Seventy years ago today, on August 6, 1945, an atomic bomb was dropped on the small city of Hiroshima in Japan. The bomb killed over 100,000 people, and due to the long-term effects of radiation poisoning, ultimately, many more. Seventy years ago today, the United States of America dropped an atomic bomb. As Jews around the world debate the merits of the nuclear deal with Iran, we must pause today, in deep humility. Our country, the United States, introduced nuclear weapons to the world. Our country, the United States, is the only country (and please God, may it stay that way) to have used a nuclear weapon on a civilian population, not once, but twice.
My personal identity is deeply connected to these first bombs. Like Little Boy and Fat Man (the names of the bombs dropped on Japan), I was raised in Los Alamos, New Mexico, a small town high in the Rocky Mountains of Northern New Mexico with fresh air and blue, open skies. My parents did not move to Los Alamos until 1969, and I was not born until 1972, yet the legacy (or shall I say, ghost?) of the first atomic bombs was a dark, yet mostly unspoken presence in my life. Nuclear weapons were the town industry, and as such, denial about the horrors and ethical implications was part of the fabric of daily life. My recollection is that sometime in the 1980’s or 90’s, the winning entry for an international peace garden was designed to be placed in the town of Los Alamos, and the Los Alamos County Council voted to not allow such a peace memorial to be placed in town. I imagine that they did not want the town to become a pilgrimage site for mourners and activists. Was it security considerations for the laboratory? Or fear of the feelings and instability that would arise from facing the devastation that came from the “baby” of the town?
I was awarded the Oppenheimer Memorial Award when I graduated from Los Alamos High School 25 years ago. This award, honoring the memory of the first director of the laboratory, J. Robert Oppenheimer, was given to a student showing great promise in math and science. I went on to study chemistry and physics as an undergraduate at Harvard, yet my heart was not drawn to scientific discovery. Rather, my heart was drawn to seek holiness, justice and spiritual community, to seek the truths that come from deep listening (I ended up becoming a rabbi).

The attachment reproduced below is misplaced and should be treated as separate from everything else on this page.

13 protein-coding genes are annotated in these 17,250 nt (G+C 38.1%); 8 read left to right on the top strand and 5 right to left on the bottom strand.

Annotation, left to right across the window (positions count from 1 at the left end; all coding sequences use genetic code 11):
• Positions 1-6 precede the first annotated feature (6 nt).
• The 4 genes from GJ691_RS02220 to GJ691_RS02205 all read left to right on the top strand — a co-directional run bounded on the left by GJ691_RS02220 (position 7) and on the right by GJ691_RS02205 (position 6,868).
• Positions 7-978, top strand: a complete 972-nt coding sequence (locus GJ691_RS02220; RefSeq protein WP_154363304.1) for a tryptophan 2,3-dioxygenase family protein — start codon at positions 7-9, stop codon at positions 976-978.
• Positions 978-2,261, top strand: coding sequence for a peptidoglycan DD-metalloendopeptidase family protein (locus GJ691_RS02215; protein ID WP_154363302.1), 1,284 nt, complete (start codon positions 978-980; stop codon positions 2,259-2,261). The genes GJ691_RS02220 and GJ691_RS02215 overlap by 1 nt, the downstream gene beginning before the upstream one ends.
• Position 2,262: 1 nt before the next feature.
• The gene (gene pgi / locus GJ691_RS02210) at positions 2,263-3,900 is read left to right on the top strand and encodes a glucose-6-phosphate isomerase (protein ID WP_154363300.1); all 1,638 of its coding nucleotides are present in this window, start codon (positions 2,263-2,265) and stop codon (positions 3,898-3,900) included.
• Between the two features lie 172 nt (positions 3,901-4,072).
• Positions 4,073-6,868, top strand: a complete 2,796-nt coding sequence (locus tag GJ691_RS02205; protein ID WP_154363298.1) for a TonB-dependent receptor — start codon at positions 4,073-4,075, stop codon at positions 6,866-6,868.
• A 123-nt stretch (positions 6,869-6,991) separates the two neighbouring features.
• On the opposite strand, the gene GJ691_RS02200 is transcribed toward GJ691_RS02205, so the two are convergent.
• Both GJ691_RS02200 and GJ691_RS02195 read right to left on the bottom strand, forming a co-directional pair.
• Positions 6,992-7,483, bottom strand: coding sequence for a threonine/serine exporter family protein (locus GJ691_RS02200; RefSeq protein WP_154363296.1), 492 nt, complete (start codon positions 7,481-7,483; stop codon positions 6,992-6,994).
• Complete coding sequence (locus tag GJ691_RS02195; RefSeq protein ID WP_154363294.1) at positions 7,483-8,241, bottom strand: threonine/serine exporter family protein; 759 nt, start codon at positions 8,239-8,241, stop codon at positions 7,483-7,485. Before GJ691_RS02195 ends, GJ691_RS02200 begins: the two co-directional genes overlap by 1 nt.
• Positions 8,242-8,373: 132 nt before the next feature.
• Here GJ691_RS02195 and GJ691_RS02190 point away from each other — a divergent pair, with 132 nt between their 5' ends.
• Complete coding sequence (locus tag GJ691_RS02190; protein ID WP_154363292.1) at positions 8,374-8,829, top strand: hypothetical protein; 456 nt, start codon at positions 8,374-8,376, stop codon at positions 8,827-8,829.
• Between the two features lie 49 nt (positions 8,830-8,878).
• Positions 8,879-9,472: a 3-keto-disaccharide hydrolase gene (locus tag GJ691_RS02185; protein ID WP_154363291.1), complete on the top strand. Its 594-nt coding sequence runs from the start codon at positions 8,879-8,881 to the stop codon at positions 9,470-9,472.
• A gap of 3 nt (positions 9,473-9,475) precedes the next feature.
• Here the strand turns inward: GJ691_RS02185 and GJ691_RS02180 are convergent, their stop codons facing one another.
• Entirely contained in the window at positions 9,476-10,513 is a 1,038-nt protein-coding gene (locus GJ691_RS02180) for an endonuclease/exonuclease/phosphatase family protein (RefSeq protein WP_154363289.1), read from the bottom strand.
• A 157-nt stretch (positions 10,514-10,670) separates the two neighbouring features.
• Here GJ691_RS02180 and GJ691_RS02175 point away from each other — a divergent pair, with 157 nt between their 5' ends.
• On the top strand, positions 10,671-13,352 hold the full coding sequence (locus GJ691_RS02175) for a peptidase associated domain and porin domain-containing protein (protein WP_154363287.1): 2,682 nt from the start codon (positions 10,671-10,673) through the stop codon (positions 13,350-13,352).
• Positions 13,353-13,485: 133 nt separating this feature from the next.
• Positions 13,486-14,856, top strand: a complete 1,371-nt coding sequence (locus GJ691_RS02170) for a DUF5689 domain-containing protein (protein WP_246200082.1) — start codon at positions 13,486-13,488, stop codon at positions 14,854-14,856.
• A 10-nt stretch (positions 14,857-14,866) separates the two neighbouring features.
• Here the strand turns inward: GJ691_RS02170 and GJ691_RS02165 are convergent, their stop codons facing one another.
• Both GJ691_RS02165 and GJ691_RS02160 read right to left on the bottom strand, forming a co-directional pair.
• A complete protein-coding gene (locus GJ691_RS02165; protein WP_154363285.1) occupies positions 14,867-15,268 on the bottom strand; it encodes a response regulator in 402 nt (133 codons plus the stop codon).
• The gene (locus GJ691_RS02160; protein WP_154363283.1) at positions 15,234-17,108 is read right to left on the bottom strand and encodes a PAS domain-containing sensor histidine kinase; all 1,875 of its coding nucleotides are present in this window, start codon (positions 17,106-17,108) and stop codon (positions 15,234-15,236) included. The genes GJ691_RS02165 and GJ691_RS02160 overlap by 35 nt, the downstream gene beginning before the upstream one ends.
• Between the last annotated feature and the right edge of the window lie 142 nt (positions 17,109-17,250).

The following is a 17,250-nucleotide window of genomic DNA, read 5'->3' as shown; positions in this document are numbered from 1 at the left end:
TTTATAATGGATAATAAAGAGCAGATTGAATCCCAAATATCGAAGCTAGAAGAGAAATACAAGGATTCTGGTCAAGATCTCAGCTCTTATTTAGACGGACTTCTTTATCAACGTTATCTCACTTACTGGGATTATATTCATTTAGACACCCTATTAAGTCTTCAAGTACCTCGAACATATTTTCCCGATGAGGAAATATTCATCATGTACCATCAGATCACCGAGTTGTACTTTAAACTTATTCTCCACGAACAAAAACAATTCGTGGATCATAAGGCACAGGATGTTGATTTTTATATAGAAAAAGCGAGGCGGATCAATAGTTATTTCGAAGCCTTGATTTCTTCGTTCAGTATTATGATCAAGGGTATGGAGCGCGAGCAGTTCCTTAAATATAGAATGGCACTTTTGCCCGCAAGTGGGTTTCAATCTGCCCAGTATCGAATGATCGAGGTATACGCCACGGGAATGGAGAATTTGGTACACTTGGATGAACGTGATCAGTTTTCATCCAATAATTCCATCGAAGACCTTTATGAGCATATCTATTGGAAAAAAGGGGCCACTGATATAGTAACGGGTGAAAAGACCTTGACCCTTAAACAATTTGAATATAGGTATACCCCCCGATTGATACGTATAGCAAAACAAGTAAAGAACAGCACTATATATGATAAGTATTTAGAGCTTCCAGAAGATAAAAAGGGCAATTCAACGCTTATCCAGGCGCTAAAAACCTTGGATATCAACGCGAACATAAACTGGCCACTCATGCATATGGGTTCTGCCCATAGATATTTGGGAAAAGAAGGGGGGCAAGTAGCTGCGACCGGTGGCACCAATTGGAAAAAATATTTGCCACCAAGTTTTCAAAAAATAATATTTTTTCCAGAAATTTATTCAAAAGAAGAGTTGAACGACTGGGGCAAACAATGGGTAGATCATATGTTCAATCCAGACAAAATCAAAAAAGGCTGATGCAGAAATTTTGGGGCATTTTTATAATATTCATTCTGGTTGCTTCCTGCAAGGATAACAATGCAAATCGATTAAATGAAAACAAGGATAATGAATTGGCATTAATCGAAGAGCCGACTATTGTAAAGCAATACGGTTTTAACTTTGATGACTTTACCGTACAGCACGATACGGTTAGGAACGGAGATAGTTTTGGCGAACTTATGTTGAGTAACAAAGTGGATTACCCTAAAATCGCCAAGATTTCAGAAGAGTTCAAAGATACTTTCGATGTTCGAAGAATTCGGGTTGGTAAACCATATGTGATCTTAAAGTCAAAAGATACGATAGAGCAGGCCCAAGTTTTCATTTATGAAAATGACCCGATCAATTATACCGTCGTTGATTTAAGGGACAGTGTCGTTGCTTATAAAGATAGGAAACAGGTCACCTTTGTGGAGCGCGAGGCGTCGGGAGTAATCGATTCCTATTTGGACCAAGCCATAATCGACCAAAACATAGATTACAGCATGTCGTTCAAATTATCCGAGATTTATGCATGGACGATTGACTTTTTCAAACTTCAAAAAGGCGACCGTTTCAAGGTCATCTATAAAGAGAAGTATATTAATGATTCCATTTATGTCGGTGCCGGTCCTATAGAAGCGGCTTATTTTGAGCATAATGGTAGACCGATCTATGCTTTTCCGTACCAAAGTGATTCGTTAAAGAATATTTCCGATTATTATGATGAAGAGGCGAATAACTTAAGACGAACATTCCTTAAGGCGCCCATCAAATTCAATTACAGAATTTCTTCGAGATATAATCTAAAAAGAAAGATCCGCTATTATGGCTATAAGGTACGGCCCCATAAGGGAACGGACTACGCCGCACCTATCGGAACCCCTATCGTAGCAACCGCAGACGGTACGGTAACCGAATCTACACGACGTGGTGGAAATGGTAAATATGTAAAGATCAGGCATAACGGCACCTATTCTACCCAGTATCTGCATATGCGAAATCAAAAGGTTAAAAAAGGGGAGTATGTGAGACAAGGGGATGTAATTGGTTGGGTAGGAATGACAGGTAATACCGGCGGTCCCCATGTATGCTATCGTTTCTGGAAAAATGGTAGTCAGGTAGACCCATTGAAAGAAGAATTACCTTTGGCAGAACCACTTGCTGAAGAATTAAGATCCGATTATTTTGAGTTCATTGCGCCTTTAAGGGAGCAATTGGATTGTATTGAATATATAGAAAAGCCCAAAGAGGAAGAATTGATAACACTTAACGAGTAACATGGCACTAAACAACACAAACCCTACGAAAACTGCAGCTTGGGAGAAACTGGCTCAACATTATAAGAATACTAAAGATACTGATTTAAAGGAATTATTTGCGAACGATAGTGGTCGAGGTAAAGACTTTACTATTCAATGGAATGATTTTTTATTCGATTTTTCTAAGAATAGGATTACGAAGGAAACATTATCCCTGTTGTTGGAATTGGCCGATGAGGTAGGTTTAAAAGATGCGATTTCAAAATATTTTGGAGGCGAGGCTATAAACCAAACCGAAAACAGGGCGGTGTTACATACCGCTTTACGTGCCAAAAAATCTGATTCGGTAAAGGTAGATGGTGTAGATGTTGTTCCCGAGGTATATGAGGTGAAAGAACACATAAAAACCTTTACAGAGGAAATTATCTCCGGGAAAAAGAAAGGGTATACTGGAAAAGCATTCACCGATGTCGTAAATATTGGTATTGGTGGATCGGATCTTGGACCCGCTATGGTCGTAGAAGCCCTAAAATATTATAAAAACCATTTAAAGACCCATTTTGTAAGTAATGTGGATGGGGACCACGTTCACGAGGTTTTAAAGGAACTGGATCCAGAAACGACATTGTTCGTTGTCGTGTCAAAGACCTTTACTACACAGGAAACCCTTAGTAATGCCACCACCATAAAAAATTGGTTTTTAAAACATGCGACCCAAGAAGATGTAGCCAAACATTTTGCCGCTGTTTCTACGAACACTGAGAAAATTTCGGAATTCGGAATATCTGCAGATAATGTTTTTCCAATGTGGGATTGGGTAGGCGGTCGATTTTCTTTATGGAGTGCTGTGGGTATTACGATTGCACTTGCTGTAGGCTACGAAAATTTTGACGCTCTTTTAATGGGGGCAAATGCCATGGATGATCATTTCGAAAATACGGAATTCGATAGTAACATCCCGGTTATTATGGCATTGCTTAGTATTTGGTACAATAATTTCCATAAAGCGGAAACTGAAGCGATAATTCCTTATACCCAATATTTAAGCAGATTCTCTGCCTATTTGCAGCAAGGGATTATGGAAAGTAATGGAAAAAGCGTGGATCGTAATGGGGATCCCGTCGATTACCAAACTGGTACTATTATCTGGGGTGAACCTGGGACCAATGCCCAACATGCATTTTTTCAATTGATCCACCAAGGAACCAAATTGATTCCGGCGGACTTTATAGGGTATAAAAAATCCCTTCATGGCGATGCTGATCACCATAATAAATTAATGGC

The early 90’s were a confusing time for me. The Cold War was ending, which seemed to be a good thing, and yet many people I knew from Los Alamos were losing their jobs. I had learned in Los Alamos that the lives of a million American soldiers were saved with the dropping of the bombs, yet in my History of Science course, I came to understand that this was likely not the complete story: the new field of social science was developing during World War II and reports had come back from social scientists studying Japan in 1945 that morale was very low. According to my professor, these reports were suppressed and not taken into account in the decision to drop the bombs. I also learned in that course about the stripping of Oppenheimer’s security clearance during the McCarthy era, likely due to his lack of enthusiasm for the H-bomb project, a project which increased the destructive power of nuclear weapons.
From what I can understand of the nuclear deal with Iran, my intuition is to support the deal, which would allow desperately-needed funds to flow into Iran to enable greater economic prosperity. I honor the fear that arises for Israel in contemplating a nuclear Iran, and I honor the uncertainty about what will unfold in the coming years. It is also important to name that the United States has a large nuclear arsenal, and Israel also likely has a nuclear arsenal of its own. As we all know from our years as children on the playground, “We’ve got some and you can’t have any!” is, by its very nature, an unstable situation. I pray for sanity for humanity. We all have big challenges ahead of us as the temperatures rise; may we learn as a world community to make choices towards our mutual preservation. In one of the central prayers of the Jewish morning service, we recite, “ahava raba ahavtanu”, “with a great love does the Holy One love us.” May we each feel that love and learn to love open our hearts to one another. That is the beginning of our hope.